• Equity (2016):

    This well-made movie about Wall Street double-dealing is chock full of castmembers that we know from television, beginning with the lead character, Senior Investment Banker Naomi Bishop (Anna Gunn of Breaking Bad - she was Skylar).  Naomi has a track record of excellence, with one blemish, and when she takes a new company public, everyone seems to be against her, including her back-stabbing boyfriend, colleagues who want to see her fail, and a former college classmate who now works for the Federal Regulators.  Included in the cast are James Purefoy (he was the heavy in "The Following), Nick Ghelfuss who is Dr. Will Halstead on "Chicago Med," Craig Bierko from "Boston Legal," and Margaret Colin from "Now and Again."  All the knives are out for Naomi, and only her wits can protect her ... but will that be enough?  A solid business drama with good performances all 'round.  Rated 14A. 

    Lone Survivor (2013):

    Mark Wahlberg stars as real-life Navy Seal, Marcus Luttrell who leads his team on a mission into Afghanistan to capture or kill a Taliban leader.  Some of the drama dissipates when you look at the title and put it against the mission, as only one person survived this incursion into enemy territory.  Early on, we see the team, recently parachuted in-country, on a mountain trail where they encounter sheep-herders with a flock - the question - kill them to preserve secrecy, or recognize that they are hardly more than children who should not be used as pawns.  The decision made is an impossible one that has no-win stamped all over it.  An excellent military story, deadly accurate, and easy to recommend.  Rated 14A.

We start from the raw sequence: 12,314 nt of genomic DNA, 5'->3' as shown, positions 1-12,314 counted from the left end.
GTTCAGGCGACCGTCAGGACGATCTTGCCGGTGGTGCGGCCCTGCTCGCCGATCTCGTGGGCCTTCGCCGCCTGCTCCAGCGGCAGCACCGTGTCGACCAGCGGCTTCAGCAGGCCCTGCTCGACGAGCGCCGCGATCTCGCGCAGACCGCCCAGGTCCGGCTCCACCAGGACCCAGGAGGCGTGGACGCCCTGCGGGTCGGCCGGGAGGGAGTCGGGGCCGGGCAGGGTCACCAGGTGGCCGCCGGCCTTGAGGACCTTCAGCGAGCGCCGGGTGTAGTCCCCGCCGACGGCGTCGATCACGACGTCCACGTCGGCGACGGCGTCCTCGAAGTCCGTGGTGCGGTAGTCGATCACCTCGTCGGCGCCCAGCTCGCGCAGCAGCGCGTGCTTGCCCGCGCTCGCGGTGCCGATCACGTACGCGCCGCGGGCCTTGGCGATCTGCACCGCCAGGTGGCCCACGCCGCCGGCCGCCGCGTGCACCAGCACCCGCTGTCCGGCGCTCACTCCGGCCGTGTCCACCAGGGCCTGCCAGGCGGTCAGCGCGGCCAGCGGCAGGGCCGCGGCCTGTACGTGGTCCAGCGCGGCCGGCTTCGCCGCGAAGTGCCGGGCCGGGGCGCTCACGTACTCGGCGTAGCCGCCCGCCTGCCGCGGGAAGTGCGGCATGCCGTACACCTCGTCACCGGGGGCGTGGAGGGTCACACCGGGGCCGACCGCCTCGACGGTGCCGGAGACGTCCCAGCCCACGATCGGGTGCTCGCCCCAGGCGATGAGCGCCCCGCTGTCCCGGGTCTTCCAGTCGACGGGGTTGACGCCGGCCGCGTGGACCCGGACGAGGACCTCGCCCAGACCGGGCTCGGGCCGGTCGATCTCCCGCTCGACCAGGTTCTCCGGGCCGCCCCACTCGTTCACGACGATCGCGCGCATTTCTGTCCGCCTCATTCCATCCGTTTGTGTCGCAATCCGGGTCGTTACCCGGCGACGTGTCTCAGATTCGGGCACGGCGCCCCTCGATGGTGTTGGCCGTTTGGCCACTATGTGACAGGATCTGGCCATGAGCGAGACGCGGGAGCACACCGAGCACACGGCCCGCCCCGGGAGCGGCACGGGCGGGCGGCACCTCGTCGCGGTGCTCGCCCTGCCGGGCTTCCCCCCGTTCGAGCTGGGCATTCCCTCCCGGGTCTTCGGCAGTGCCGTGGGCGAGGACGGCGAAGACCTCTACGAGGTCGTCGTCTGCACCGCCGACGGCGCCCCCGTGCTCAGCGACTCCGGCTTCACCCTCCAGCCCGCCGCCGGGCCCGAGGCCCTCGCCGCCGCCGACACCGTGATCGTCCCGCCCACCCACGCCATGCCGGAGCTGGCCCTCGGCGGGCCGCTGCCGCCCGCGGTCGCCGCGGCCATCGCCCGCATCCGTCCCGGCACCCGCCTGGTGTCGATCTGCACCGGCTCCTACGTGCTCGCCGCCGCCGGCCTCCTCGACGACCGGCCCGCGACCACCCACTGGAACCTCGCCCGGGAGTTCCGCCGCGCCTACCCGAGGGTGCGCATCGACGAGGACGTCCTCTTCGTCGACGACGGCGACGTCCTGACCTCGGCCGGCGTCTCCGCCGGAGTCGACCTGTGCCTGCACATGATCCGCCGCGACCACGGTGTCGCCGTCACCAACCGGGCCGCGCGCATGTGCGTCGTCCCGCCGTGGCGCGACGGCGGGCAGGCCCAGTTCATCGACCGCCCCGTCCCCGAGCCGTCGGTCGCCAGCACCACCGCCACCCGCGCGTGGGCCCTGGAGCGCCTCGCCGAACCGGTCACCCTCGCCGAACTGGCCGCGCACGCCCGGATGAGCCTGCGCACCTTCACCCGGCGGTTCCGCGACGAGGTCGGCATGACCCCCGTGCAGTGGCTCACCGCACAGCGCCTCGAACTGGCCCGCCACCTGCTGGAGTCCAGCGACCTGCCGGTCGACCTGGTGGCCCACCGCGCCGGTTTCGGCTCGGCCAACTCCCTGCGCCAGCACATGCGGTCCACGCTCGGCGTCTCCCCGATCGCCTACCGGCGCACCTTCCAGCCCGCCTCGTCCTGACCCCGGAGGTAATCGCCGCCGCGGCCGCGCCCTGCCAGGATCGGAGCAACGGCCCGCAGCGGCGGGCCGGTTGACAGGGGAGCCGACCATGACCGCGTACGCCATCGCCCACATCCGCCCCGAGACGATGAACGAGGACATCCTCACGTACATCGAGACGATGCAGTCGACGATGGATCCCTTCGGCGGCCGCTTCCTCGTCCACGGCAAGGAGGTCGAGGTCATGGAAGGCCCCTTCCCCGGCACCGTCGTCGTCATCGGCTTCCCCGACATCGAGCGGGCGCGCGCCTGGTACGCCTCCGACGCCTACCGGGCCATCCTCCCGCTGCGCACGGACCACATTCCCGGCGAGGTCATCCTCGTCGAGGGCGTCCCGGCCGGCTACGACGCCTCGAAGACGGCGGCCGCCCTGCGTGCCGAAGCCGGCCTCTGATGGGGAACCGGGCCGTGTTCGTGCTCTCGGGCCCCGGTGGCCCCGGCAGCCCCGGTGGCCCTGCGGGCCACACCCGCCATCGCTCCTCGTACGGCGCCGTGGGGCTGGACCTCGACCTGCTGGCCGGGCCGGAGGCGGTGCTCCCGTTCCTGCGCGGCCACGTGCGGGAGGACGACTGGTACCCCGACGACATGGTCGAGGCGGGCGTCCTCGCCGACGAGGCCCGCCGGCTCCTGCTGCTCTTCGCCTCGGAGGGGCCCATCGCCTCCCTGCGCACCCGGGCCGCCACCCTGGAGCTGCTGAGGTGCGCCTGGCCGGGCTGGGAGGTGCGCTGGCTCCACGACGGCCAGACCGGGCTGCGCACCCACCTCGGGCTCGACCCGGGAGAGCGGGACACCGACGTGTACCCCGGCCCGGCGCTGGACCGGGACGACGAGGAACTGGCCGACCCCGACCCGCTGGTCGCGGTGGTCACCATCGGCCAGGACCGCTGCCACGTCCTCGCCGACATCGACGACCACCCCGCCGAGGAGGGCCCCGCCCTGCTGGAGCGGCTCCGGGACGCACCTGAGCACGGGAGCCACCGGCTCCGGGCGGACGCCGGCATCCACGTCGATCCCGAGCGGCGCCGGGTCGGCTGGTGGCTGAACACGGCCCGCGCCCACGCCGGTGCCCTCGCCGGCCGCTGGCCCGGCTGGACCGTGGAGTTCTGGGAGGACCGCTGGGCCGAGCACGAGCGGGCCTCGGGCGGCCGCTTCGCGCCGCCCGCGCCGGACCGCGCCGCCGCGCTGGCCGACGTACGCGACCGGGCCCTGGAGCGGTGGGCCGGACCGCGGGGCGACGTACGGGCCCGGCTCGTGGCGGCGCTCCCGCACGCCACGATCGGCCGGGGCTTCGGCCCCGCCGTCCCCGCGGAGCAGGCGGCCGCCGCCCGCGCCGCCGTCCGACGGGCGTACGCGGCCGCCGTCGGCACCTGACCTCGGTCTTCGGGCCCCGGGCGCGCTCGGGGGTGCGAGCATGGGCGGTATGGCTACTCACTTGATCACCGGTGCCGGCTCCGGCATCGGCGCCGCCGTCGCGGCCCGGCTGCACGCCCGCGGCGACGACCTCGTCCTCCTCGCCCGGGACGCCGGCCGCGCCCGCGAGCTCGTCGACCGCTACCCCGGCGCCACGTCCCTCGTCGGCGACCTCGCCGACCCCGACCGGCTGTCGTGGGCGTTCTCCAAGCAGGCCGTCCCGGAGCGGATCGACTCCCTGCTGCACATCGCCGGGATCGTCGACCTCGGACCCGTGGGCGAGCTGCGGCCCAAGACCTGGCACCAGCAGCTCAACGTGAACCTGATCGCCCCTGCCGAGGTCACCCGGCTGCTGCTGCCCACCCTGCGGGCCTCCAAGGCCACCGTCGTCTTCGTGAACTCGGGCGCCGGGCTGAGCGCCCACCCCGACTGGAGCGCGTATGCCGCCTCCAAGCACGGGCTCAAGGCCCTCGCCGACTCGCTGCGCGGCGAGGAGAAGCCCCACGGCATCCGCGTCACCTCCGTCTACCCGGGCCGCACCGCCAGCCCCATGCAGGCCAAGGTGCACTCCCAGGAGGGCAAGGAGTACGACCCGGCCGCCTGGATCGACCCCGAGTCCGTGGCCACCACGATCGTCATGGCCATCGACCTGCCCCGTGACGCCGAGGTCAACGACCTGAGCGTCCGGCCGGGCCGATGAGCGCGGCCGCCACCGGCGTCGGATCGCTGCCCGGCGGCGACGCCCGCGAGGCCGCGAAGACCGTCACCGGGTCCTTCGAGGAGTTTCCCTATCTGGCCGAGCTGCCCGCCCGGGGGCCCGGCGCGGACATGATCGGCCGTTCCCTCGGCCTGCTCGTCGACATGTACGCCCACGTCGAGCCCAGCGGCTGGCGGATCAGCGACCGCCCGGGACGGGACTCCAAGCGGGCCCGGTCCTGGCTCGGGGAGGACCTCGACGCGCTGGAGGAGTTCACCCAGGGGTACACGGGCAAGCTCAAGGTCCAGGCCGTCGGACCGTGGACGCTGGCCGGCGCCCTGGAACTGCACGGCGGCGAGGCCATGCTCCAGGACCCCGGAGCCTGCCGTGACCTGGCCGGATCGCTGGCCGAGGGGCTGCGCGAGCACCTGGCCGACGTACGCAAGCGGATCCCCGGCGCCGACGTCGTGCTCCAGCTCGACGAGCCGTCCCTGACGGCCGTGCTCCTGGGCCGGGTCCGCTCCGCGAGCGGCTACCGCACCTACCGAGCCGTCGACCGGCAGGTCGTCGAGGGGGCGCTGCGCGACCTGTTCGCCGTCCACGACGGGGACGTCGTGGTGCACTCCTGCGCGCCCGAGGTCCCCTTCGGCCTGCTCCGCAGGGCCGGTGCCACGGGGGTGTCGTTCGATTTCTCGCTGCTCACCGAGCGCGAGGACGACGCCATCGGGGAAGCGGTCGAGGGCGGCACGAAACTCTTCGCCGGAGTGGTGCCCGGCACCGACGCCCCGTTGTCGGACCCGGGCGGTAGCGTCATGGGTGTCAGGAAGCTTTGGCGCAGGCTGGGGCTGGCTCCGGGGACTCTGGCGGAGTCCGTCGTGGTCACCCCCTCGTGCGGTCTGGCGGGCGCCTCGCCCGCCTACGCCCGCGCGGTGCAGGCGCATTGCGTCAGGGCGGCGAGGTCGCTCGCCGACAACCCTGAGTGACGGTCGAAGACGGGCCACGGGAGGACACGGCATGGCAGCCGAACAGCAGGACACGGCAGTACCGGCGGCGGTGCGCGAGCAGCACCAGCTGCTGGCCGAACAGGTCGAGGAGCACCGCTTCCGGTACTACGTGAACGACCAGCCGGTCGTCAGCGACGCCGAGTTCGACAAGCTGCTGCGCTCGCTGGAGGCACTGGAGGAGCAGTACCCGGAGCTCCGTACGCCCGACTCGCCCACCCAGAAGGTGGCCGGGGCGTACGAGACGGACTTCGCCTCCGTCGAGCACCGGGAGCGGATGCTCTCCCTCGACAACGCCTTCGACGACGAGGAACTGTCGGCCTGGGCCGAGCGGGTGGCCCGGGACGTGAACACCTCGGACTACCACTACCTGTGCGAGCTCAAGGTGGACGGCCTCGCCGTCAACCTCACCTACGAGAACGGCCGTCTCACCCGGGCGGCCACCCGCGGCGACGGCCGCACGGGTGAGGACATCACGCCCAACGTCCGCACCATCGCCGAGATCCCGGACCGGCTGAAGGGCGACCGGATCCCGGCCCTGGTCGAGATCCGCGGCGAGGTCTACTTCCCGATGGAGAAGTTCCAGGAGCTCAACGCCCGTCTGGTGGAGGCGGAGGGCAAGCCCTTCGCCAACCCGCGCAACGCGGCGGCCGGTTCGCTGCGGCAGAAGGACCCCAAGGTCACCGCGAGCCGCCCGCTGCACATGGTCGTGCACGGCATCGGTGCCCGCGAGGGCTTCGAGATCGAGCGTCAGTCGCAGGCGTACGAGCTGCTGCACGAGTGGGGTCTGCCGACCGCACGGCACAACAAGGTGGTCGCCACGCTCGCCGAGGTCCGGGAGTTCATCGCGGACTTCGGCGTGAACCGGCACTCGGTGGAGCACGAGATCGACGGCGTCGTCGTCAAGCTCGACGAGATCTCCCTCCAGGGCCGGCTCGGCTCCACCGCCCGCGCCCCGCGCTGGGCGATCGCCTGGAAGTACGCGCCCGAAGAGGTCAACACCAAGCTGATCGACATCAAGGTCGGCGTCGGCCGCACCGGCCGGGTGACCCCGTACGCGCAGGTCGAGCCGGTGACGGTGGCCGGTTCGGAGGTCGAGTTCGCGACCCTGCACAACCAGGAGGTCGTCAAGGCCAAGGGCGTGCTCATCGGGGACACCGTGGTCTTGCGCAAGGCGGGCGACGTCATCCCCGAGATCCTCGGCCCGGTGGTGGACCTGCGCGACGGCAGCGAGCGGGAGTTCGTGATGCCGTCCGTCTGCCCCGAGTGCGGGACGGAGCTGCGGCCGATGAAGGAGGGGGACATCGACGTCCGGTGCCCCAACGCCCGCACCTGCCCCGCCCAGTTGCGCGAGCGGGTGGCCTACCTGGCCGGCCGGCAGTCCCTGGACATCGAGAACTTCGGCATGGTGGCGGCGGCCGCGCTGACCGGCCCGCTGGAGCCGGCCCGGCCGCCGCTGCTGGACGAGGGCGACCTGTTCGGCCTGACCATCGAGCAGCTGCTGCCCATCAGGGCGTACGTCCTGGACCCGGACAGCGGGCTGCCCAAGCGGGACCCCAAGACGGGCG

• Pompeii (2014):
    A fictional story is set against the real-life eruption of Mount Vesuvius in 79 AD, as slave-turned-Gladiator Milo (Kit Harrington who is Jon Snow on Game of Thrones) struggles to save the love of his life, Cassia (Emily Browning) who has been promised to an evil Roman Senator.  As the mountain begins to explode, Milo is in the ring, in the midst of a fight for his life, and he knows he must get out to save Cassia.  Good special effects, and a better-than-average sword-and-sandal story.  Also stars Vancouverite Carrie Anne Moss (The Matrix). Rated 14A. 

The Laramie Project (2002):

In 1998, a young college student, openly gay and full of potential for a bright future, was found at death's door, tied to a split-rail fence in the chill of the night.  He died six days later, at the age of 21, having been beaten and tortured by two fellow students.  A hate crime by definition, this movie is the story of what happened that night, and what happened in subsequent days and weeks in Fort Collins, Colorado. An excellent cast plays out the story like a murder procedural, including Camryn Mannheim, who is gay, Laura Linney, Peter Fonda, and Frances Sternhagen.  The good that came from this terrible story is the legislation that now exists nationwide in the States that punishes such crimes with dramatically more severity.  Rated 18A.